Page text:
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A Case Study in a Senior-Friendly City

A Case Study in a Senior-Friendly City
Courtesy: TransFormCA/Flickr

The video below, produced by AARP in collaboration with StreetFilms, provides a superb illustration of how walkable, transit-oriented neighborhoods can help seniors. From AARP’s website:

Active Living for All Ages: Creating Neighborhoods Around Transit shows how transit-oriented development (TOD) facilitates the independence and mobility of older adults. This new six-minute video features conversations with residents, local officials and experts in TOD in Arlington, Virginia - a walkable, mixed-use community with access to a variety of public transit options, entertainment and recreation, and basic services such as shopping and medical services.

The site also includes a link to a great personal account by an Arlington senior of how important her neighborhood and its assets are to her. As I noted in one of my earliest blog posts, these are very important issues, borne out by data:

  • 600,000 people ages 70 and older stop driving every year.
  • More than 20 percent of Americans 56 and older do not drive.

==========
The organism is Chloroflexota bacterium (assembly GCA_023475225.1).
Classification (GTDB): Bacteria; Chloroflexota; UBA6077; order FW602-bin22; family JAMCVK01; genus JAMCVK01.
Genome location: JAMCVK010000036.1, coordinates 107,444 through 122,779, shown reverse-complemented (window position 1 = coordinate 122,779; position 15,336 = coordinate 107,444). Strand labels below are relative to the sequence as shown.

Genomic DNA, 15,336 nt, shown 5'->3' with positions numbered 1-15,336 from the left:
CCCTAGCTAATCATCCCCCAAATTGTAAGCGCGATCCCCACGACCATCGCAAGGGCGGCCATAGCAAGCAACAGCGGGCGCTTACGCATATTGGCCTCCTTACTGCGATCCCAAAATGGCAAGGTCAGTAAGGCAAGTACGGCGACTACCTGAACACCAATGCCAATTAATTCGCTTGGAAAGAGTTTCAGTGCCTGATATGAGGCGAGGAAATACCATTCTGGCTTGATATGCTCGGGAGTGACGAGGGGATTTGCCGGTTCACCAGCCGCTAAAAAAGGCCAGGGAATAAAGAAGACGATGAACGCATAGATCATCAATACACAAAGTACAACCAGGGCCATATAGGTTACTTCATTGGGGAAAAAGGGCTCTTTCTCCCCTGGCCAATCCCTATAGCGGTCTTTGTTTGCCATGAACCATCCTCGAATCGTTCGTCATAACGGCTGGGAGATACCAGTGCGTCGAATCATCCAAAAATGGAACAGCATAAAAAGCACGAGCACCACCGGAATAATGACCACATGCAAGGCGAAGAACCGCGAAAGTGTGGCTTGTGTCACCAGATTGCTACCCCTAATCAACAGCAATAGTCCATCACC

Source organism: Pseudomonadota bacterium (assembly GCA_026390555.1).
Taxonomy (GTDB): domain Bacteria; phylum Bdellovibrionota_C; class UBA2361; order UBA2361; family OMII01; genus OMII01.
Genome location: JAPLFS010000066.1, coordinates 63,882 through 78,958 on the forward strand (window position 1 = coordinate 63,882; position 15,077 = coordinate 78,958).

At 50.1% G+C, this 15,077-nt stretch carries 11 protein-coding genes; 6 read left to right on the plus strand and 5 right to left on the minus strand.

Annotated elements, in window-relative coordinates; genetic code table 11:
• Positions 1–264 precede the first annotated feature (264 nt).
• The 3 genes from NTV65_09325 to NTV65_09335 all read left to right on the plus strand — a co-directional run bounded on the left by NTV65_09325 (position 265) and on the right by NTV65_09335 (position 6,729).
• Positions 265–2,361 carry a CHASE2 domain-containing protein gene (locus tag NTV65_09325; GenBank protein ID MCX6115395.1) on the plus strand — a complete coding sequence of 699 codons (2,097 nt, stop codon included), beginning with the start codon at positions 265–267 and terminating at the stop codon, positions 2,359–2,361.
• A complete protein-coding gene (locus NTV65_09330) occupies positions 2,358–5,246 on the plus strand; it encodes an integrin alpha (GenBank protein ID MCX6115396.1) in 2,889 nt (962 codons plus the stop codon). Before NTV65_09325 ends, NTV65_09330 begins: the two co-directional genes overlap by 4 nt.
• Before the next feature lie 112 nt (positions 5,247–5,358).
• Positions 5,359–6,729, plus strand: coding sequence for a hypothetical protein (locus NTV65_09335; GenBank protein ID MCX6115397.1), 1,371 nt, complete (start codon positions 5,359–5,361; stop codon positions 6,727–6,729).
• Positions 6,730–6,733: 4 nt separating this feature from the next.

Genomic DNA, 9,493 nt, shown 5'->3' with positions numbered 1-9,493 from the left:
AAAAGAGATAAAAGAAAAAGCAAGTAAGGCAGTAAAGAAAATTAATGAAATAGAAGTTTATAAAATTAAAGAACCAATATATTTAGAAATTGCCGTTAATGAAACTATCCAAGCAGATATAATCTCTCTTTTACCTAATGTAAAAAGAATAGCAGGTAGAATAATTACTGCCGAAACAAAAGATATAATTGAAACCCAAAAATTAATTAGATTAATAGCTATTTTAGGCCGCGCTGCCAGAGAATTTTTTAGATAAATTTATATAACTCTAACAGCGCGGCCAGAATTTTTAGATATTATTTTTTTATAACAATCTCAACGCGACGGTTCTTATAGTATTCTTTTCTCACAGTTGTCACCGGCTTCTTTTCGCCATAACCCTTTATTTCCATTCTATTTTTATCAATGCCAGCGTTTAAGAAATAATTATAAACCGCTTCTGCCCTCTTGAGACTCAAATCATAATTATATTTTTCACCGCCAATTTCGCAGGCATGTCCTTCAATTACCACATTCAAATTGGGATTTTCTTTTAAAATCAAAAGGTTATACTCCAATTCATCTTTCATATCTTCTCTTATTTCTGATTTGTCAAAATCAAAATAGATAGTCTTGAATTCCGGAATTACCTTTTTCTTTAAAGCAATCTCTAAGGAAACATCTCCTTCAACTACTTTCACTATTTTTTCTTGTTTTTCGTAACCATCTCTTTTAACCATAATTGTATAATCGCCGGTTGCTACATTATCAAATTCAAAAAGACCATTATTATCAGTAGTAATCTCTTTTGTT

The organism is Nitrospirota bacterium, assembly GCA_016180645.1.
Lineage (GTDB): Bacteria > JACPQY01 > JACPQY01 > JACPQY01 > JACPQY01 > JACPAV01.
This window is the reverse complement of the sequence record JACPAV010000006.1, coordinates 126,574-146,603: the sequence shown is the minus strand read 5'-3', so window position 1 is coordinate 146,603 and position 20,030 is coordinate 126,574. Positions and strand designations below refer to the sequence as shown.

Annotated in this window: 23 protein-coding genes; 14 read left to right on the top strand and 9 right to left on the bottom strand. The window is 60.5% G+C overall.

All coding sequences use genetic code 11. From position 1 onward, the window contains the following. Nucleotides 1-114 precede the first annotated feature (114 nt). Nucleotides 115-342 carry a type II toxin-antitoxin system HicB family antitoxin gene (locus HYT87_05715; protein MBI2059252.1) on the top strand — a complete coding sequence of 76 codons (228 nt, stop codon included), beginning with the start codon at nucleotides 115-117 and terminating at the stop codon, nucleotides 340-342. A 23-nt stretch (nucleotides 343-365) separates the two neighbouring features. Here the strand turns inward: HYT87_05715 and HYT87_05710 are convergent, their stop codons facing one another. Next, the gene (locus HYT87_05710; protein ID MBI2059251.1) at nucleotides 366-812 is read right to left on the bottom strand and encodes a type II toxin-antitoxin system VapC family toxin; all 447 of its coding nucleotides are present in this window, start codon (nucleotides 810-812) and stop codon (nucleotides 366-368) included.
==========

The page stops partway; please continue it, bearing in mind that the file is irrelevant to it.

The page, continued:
• 3.6 million nondrivers older than 65 stay at home on any given day because they have no other option.
  • Older nondrivers are likely to make 15 percent fewer trips to the doctor, 59 percent fewer trips to stores or restaurants, and 65 percent fewer trips to social, family or religious gatherings.
  • The number of senior citizens is expected to double by 2030.

Many communities are beginning to respond, and the video shows how:

This post originally appeared on the NRDC's Switchboard blog.

Photo credit: TransFromCA/Flickr

Kaid Benfield is special counsel for urban solutions at the Natural Resources Defense Council, an adjunct professor at the George Washington University School of Law, co-founder of the LEED for Neighborhood Development rating system, and author of several books on cities, smart growth and sprawl. All posts »

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